You should check your tires every 2-4 weeks and before setting out on extended journeys. So if you’re parked up on BLM land, aim to check your tires before you head to the next spot.
Elevation and temperature changes affect the air pressure inside your tires. Check your tires when you arrive at your destination to be sure that they’re not under or over-inflated.
It’s best to check your tires when they’re cold and before they’re exposed to direct sunlight. Carrying a portable tire pressure gauge makes this easy, and you can also get a 12V air compressor to top off your tires if needed.
Get tire maintenance done at reputable shops and/or dealerships
Having tires serviced at mom-and-pop tire shops may feel like a wonderful way to support local businesses, but it can cost you in the long run. Many smaller shops are ill-equipped for the niche tire sizes that vans and other rigs require, and it may be difficult to rectify any issues with the work.
If your insurance insists you go to the nearest shop, document everything, and stay nearby to supervise the work if you can. Get copies of reports and receipts, and note any comments the mechanics make on the state of your vehicle.
If anything goes awry with the work, having all of this documentation will make it easier for your insurance company to assist you in a claim, or for you to get your money back for any damages caused by the shop.
Know your tire size before traveling
Some vans/RVs/skoolies have uncommon tire sizes. When you’ve just had a blowout, It’s a pain in the ass to discover that your 16.5-inch tire is both rare and sold out from every supplier in a 30-mile radius (ask me how I know).
There are a few things you can do to prepare for this issue.
Know your tire size. This allows you to call ahead to see if your tire size is in stock, and order them if needed.
Swap your tires to a more common size. This isn’t always an option. But if it is, the upfront cost of a new set can offset the cost of special-ordering your tires, and save you a bunch of time waiting around for them to come in.
Always keep your tire information, repair manuals, and service records in a readily accessible binder so you can quickly access it in an emergency.
5. Running Out of Money on the Road
Most articles on van life fails are about folks who weren’t financially able to live out the glamorous lifestyle depicted on social media.
I disagree that this is a “fail.” But it’s frustrating to feel like you’re doing vanlife “wrong” when imagery of luxury vans, picturesque locations, and general ease and comfort is being shoved in your face.
Here are some ways to keep the adventure alive as you adjust to this alternative lifestyle.
Secure a remote job BEFORE you hit the road
The digital nomad era is upon us and it seems like everyone either is or aspires to be some sort of freelancer, influencer, or blogger.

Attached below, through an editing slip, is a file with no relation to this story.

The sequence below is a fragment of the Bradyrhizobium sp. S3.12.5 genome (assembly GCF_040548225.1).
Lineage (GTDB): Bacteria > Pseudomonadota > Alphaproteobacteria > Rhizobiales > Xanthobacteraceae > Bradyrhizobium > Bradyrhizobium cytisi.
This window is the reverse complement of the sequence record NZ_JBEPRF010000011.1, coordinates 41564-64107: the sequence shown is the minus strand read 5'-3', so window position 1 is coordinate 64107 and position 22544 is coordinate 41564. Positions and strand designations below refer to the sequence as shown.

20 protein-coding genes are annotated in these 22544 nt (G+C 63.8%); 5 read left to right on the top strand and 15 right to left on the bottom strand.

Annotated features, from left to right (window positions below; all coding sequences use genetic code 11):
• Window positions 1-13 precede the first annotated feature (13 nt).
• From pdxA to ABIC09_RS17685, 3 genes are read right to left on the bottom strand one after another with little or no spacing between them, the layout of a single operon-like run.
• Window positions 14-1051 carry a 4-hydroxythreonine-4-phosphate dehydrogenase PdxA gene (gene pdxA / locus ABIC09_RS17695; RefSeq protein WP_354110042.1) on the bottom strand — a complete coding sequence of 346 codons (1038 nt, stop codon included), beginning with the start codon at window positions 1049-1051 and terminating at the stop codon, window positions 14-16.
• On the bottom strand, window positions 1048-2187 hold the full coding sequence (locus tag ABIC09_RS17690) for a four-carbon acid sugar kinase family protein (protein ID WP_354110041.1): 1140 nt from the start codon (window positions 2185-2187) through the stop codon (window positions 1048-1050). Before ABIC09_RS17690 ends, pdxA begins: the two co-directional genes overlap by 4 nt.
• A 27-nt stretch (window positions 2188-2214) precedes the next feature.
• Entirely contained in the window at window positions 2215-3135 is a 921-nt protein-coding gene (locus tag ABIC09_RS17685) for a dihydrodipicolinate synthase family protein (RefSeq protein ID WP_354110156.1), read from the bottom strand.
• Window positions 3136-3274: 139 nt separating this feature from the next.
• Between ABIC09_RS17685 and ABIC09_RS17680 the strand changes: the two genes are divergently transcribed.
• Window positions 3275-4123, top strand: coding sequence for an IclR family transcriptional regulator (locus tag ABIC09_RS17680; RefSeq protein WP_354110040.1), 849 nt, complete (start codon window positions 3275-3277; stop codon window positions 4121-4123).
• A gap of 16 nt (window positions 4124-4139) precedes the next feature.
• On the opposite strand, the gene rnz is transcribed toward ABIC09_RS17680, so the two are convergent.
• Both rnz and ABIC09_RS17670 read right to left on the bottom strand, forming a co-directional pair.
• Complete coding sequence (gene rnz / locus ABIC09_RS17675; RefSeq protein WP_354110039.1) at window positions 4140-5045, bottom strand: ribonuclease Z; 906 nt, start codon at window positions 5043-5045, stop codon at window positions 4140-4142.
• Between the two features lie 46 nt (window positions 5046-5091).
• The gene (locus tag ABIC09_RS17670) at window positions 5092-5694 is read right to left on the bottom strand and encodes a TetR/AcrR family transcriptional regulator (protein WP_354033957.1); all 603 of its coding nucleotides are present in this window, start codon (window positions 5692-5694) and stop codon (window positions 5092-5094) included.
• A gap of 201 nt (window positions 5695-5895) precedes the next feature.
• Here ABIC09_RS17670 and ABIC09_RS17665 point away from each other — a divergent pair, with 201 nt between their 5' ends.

While it’s possible to do these things, personal brands take time to build. Securing a stable remote job for a company that has consistent hours is a smart way to get started with van life since you can make money to fund your travels while you build your brand.
Travel within your means (or make travel work for you)
You probably won’t be glamping out in the wilderness right away. If you have a digital nomad job, you may need to plan your travels around reliable internet access or working specific hours.
Some easy ways to find reliable accommodations while you begin your digital nomad life are staying at RV parks or becoming a camp host at state and national parks.
Camp hosting is technically a job. But it’s usually part-time hours, which allows plenty of free time for remote/freelance work and creating travel content to build your brand.
This is actually one of the cheapest and easiest ways to travel. You’ll have to move a little slower, but it’s a great way to reduce your van life costs.
Don’t travel full-time until you have a consistent cash flow
When you’re planning your van lifestyle, believe exactly 10% of what you see on Instagram, and do not compare yourself to ANY influencers.
Behind every gorgeous photo is a series of struggles, shit going wrong, things falling apart, mental breakdowns, and hundreds or thousands of dollars in unexpected expenses.
Traveling slowly is an easy and wonderful way to get your adventure in while you secure consistent cash flow.
These days it’s easier than ever to keep income flowing on the road. Here are a few of my favorite ways to keep cash in the bank (and gas in the tank):
- Odd jobs. House sitting, dog walking, and window artistry are a few that I’ve done in the past
- Temporary work. Apps like Wonolo make it easy to pick up day shifts while on the road and get paid quickly.
- Seasonal gigs. Resort, tourist, and destination towns all have busy seasons. Hospitality and service industries almost always need help during these times, so you can plan your travel accordingly and follow the money.
- Freelancing. This one does not offer as immediate a payout as the others, but with a good portfolio and solid set of services, you can use websites like Upwork and Fiverr to make money while you travel.
6. Being Miserable in a Van
Another common van life “fail” I came across while researching this piece was that many folks expected to be happier in a van.